What next in the drone industry?
For those who are familiar with the canvas business model, it would be unthinkable to not regularly look at how your company operates and where you stand in regards to your competitors.
One the greatest example of this is Amazon that realized their key resources were servers and, as they became very good at it, started Amazon web services to offer IaaS.
An easy way to see where innovation can occur, is to actually observe the Canvas of an existing company or industry which allows to see where new opportunities are but also analyze which direction innovations will go next. The Drone industry is a great use case to better master canvas business models as it is evolving rapidly yet it is still simple enough to be thoroughly represented. In this article I simply want to share my analysis of the drone industry’s evolution and point out, with the help of canvas, how we can explain its past changes and maybe predict its future evolutions (links to canvas are at the end of this post).
I was given the opportunity to work with Redbird as part of an acceleration program we hold at Business France. Since their acquisition by Airware on September 22nd, it has become increasingly interesting to look at why that move happened and how we can expect the rest of the drone industry to consolidate in upcoming months. Currently , people are talking about using drones for deliveries, mapping or even search and rescue missions, yet the only applications that truly work today are based on 2D-3D mapping and taking pictures of remote infrastructures.
Back in 2011, investments in the drone industry kicked-off on a strong note with large rounds from corporates like Qualcomm, Google and Autodesk (source: CBInsights) but also VCs like A16Z. The latters have invested in startups such as 3DR, Skycatch and Airware in order to start building drones thinking B2C would pick-up quickly and drive B2B applications. Yet it didn’t and neither did B2B offerings. The reason behind that is that the B2B applications’ value propositions were extremely weak.
To provide any value out of a drone you first need a drone (very trivial to say, I know), and getting such a complex piece of hardware off the ground (literally) is not easy. Even then, once you’ve built it, you still have to come up with a strong value proposition, meaning some kind of software or service that offers enough value that your prospects are willing to pay for it.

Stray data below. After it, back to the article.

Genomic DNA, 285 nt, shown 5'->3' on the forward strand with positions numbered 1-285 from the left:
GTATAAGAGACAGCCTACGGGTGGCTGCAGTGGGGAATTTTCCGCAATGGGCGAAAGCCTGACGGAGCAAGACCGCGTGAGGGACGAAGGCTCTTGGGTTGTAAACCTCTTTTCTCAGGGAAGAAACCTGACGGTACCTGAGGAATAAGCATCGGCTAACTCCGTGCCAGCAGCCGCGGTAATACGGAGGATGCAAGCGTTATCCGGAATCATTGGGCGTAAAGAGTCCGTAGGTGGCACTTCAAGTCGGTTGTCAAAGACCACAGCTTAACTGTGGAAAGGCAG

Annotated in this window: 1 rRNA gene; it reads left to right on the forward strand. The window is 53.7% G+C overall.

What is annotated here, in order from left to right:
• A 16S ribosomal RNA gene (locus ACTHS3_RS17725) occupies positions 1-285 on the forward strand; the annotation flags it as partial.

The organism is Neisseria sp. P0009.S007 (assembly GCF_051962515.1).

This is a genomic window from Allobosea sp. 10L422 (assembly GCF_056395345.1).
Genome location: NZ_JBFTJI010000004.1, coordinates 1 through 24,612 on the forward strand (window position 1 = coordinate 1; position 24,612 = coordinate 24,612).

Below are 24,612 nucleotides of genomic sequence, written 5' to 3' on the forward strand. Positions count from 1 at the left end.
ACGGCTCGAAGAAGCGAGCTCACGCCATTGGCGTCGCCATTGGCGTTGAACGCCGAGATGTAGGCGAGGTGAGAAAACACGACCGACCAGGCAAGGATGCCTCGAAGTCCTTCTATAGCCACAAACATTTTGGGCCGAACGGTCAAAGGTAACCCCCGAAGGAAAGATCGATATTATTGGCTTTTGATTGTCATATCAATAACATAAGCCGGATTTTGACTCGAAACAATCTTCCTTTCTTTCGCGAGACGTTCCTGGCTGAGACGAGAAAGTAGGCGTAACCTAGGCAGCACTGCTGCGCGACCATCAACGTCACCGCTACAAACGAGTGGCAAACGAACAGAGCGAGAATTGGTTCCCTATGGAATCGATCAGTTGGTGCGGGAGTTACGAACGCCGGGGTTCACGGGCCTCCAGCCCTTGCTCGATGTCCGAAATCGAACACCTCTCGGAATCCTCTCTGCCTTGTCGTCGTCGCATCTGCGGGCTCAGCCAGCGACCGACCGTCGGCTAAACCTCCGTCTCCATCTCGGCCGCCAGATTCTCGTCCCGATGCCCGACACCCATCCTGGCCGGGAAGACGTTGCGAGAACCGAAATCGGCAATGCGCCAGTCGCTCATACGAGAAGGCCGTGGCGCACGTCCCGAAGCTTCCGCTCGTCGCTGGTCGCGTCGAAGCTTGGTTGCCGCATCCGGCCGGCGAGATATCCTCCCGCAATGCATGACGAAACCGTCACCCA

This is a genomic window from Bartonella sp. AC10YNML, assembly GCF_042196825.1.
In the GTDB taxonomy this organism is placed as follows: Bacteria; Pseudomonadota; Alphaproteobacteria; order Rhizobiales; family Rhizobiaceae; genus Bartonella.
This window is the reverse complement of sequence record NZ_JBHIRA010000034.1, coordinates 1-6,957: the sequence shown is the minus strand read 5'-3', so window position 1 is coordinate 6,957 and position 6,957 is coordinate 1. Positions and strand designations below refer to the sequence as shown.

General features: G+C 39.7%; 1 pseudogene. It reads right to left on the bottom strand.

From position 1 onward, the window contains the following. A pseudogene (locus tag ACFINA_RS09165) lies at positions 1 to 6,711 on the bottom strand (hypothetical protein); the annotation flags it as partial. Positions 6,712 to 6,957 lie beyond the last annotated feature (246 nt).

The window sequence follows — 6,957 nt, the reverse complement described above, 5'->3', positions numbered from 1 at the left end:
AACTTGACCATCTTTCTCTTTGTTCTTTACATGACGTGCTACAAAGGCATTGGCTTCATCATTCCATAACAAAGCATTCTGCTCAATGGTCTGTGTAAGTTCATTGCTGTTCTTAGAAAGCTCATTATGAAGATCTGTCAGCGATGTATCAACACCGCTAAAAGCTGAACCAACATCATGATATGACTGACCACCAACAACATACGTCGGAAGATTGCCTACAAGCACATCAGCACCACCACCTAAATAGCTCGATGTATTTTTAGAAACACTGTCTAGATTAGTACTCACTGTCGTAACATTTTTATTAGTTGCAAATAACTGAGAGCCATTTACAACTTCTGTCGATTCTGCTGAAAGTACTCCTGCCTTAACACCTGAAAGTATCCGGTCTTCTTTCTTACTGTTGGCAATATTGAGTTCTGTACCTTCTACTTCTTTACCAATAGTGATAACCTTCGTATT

Both 3DR and Skycatch stopped trying to manufacture their own drones and are now focusing entirely on developing software after having laid off many employees in the process of pivoting (more on 3DR’s fall here and here, No article on Skycatch but the glassdoor employee reviews speak for themselves). Investment almost stopped (to say the least)
This trend is also confirmed if you look at drones’ corporate quarterly financing (source: CB Insights):
3# What’s next
Fast forward a few-years, the market is now consolidating very quickly. Hardware has finally taken off and is getting increasingly cheaper to make (thanks DJI). Companies now understand they need to provide their clients with strong software solutions which explains why the pace of M&A has picked up lately (source:Drone Industry Insight):
The best examples of this trend are Parrot acquiring Pix4D and MicaSense, and Airware acquiring Redbird (Kespry had simply developed a software with a clear value proposition from the start) (See the Airware+Redbird Canvas).
It’s hard to tell which way the industry will go at this point and time but we can definitely make a few wild guesses.
What we are probably going to witness are full -stackcompanies who will handle everything from making drones, to flying them (whether with a pilot or autonomously), to providing the data analysis software (basically the Apple of Drones).
This model might still be disrupted as I personally don’t believe the ultimate drone exists just yet (depending on the application you either need fixed wings or rotaries ) and making a drone agnostic software for specific application (or specific verticale) doesn’t require too much funding – especially when built outside of the U.S where developers are relatively cheap.
In short: we’re seeing large full service drone companies appear but they are still going to be under all sorts of pressure in upcoming years.
Companies developing their own drone will also continue to grow but will have to provide solid B2B services/software in the near future as, over time, it will be increasingly hard to catch up with companies like DJI (btw, I wonder when they’ll start developing or acquire drone image analysis software) and Parrot (margins on hardware sales are shrinking very rapidly).
Another possible evolution of the industry potentially leads to the formation of an “ecosystem”. With the recent funding of Hangar, we could see hardware companies monetize thanks to 3rd party drone data analysis software companies available through a “uber of drones”. This would take away the whole purpose of consolidating into one big full-service company and would also put a lot more pressure on all the existing actors ( could also imply that whoever is the middlemen could have a monopoly).
Regardless if the industry evolves into Outcome 1, 2 or some completely different type of organization here’s what I would bet money on (if I had any )’: ):
On the service end, drone pilots will disappear in favor of either autonomous drones, drones that you can be flown by a novice (they almost all allow automated flight planning now anyway) or other different solutions such as HiveUAV.
Where we will see companies get funding and actually make money will most likely be around “anti-Drone” solutions and back-end drone management / regulation enforcing applications.
So far, software companies are focusing on specific verticals so we can expect more players on new verticals to appear and either scale or be acquired.